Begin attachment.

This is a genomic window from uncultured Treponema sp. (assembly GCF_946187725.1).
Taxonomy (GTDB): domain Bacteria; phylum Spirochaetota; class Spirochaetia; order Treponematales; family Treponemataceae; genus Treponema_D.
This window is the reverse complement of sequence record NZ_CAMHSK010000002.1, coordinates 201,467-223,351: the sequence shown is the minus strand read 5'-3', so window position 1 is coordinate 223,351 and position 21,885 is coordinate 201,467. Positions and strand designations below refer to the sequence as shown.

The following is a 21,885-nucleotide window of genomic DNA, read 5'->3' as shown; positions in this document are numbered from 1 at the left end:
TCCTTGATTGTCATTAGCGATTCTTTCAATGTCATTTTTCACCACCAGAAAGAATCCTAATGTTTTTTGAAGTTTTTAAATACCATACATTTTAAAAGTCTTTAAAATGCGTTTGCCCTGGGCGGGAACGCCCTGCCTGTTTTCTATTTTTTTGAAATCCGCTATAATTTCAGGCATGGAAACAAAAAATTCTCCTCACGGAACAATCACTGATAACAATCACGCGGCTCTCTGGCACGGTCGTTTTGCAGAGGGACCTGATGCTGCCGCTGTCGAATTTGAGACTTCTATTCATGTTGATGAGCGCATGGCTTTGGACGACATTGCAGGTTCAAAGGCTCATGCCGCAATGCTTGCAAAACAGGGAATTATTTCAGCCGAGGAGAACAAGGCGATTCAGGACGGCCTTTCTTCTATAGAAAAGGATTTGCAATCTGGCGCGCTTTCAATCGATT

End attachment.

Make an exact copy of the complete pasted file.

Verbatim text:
This is a genomic window from uncultured Treponema sp. (assembly GCF_946187725.1).
Taxonomy (GTDB): domain Bacteria; phylum Spirochaetota; class Spirochaetia; order Treponematales; family Treponemataceae; genus Treponema_D.
This window is the reverse complement of sequence record NZ_CAMHSK010000002.1, coordinates 201,467-223,351: the sequence shown is the minus strand read 5'-3', so window position 1 is coordinate 223,351 and position 21,885 is coordinate 201,467. Positions and strand designations below refer to the sequence as shown.

The following is a 21,885-nucleotide window of genomic DNA, read 5'->3' as shown; positions in this document are numbered from 1 at the left end:
TCCTTGATTGTCATTAGCGATTCTTTCAATGTCATTTTTCACCACCAGAAAGAATCCTAATGTTTTTTGAAGTTTTTAAATACCATACATTTTAAAAGTCTTTAAAATGCGTTTGCCCTGGGCGGGAACGCCCTGCCTGTTTTCTATTTTTTTGAAATCCGCTATAATTTCAGGCATGGAAACAAAAAATTCTCCTCACGGAACAATCACTGATAACAATCACGCGGCTCTCTGGCACGGTCGTTTTGCAGAGGGACCTGATGCTGCCGCTGTCGAATTTGAGACTTCTATTCATGTTGATGAGCGCATGGCTTTGGACGACATTGCAGGTTCAAAGGCTCATGCCGCAATGCTTGCAAAACAGGGAATTATTTCAGCCGAGGAGAACAAGGCGATTCAGGACGGCCTTTCTTCTATAGAAAAGGATTTGCAATCTGGCGCGCTTTCAATCGATT